It is important to note that a whole house/building surge protector will not protect against a direct lightning strike. Lightning protection systems are designed to protect a structure and provide a specified path to harness and safely ground the super-charged current of a lightning bolt. The system works by receiving the strike and routing it harmlessly into the ground thus discharging the dangerous electrical event. IBHS recommends that lightning protection systems be installed by a UL listed installer and meet the requirements of NFPA 780 and Lightning Protection Institute (LPI) Standards.
In addition to whole-building surge protection, IBHS strongly recommends the following:
- Unplug electronic equipment. It is the most reliable means of protecting that equipment from a power surge.
- Know the important difference between a surge suppressor and a power strip. A power strip plugs into your wall outlet and allows you to plug in multiple electronic devices. However, a power strip does not protect equipment from being damaged by a power spike. A surge protector also gives the user the ability to plug in multiple electronic devices, but it also serves another very important function in that it also protects your electronic devices from a power spike.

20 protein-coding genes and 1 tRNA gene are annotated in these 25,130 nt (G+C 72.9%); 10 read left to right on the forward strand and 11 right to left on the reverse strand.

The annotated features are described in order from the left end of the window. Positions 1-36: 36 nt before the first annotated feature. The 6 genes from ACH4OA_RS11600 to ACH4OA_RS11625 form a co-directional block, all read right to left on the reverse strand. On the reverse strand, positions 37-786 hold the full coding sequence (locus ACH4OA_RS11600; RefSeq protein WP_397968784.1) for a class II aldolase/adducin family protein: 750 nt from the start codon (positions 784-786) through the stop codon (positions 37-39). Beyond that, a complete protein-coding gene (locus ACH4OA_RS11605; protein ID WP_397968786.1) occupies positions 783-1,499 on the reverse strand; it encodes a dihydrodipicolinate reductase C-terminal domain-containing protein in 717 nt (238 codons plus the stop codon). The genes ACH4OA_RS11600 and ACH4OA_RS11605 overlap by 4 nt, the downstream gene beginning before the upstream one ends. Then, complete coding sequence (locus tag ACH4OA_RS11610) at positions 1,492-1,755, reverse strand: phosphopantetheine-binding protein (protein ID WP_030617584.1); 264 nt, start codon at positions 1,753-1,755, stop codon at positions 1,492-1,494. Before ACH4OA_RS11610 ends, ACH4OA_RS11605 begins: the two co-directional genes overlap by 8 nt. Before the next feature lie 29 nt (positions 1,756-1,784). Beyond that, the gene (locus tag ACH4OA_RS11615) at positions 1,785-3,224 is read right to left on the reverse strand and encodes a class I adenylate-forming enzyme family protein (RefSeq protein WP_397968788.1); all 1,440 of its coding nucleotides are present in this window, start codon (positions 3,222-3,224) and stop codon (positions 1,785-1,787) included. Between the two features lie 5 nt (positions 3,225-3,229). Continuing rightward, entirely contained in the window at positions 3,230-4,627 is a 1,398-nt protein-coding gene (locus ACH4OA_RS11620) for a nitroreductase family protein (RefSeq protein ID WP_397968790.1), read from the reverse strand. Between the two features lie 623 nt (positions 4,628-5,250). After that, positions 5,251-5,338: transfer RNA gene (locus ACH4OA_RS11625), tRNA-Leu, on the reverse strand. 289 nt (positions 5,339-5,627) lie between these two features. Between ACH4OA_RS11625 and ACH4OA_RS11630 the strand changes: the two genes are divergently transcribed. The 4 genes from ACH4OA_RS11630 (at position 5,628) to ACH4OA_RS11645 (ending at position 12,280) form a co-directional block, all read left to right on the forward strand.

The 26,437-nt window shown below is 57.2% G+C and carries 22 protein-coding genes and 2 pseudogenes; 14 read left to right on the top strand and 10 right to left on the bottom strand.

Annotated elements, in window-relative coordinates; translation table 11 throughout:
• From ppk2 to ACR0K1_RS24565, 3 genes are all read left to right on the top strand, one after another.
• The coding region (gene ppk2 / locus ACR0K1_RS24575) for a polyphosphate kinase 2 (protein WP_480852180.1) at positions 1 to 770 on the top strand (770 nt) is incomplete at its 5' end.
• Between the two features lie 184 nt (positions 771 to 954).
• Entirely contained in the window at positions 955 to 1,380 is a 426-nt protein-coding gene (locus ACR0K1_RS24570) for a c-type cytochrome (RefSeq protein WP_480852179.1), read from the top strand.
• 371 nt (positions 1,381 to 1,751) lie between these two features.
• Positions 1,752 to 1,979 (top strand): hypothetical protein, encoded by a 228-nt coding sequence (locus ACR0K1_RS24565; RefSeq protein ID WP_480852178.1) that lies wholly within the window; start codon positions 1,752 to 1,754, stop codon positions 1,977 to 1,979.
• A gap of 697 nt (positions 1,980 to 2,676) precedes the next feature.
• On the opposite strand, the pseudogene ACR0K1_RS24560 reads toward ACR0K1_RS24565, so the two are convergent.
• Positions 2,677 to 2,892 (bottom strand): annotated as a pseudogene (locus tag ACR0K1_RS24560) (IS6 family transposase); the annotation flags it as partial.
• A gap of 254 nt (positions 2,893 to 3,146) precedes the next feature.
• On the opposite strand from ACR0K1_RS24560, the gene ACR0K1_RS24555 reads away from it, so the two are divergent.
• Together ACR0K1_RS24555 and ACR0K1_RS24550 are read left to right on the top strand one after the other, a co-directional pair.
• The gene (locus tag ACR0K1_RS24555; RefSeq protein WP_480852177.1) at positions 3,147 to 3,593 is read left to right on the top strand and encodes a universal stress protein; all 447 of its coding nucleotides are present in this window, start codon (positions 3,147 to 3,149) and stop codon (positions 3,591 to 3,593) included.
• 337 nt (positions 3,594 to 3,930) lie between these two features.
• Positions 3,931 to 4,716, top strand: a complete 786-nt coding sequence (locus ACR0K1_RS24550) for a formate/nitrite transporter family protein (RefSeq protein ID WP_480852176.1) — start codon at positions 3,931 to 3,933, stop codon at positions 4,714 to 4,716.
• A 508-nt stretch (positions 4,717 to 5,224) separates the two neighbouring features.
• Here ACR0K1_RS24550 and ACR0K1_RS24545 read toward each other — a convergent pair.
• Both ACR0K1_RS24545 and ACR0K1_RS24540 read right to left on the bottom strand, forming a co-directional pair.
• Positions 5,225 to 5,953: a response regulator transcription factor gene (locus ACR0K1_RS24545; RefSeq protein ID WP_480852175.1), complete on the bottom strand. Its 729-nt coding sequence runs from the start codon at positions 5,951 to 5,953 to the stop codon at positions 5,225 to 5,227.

- Connect telephone, cable/satellite TV and network lines to a surge suppressor.
- Make sure the surge suppressor has an indicator light so you know it is working properly.
- Ensure the surge suppressor has been tested to UL 1449.
- Purchase a surge suppressor with a Joule rating of over 1,000. The Joule rating typically ranges from 200 up to several thousand – the higher the number the better.
- Look for a surge suppressor with a clamping voltage rating (voltage at which the protector will conduct the electricity to ground) between 330 v, which is typical, to 400 v.
- Purchase a surge suppressor with a response time less than 1 nanosecond.